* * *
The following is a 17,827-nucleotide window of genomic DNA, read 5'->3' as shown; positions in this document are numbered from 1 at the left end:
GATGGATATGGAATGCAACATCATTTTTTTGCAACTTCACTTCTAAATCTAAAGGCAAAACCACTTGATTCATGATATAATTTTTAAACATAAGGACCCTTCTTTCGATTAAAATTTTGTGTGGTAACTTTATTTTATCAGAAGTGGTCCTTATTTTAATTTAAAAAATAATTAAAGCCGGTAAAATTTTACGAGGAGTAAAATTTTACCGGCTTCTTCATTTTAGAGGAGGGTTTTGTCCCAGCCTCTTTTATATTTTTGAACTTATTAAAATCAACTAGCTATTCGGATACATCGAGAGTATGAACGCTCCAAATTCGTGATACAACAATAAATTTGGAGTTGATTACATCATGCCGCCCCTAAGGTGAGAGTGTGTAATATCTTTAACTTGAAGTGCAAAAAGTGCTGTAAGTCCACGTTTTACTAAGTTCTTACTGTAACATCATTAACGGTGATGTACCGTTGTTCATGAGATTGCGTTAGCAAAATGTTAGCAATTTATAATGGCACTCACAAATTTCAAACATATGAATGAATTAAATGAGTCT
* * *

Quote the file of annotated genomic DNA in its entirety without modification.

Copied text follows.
The following is a 17,827-nucleotide window of genomic DNA, read 5'->3' as shown; positions in this document are numbered from 1 at the left end:
GATGGATATGGAATGCAACATCATTTTTTTGCAACTTCACTTCTAAATCTAAAGGCAAAACCACTTGATTCATGATATAATTTTTAAACATAAGGACCCTTCTTTCGATTAAAATTTTGTGTGGTAACTTTATTTTATCAGAAGTGGTCCTTATTTTAATTTAAAAAATAATTAAAGCCGGTAAAATTTTACGAGGAGTAAAATTTTACCGGCTTCTTCATTTTAGAGGAGGGTTTTGTCCCAGCCTCTTTTATATTTTTGAACTTATTAAAATCAACTAGCTATTCGGATACATCGAGAGTATGAACGCTCCAAATTCGTGATACAACAATAAATTTGGAGTTGATTACATCATGCCGCCCCTAAGGTGAGAGTGTGTAATATCTTTAACTTGAAGTGCAAAAAGTGCTGTAAGTCCACGTTTTACTAAGTTCTTACTGTAACATCATTAACGGTGATGTACCGTTGTTCATGAGATTGCGTTAGCAAAATGTTAGCAATTTATAATGGCACTCACAAATTTCAAACATATGAATGAATTAAATGAGTCT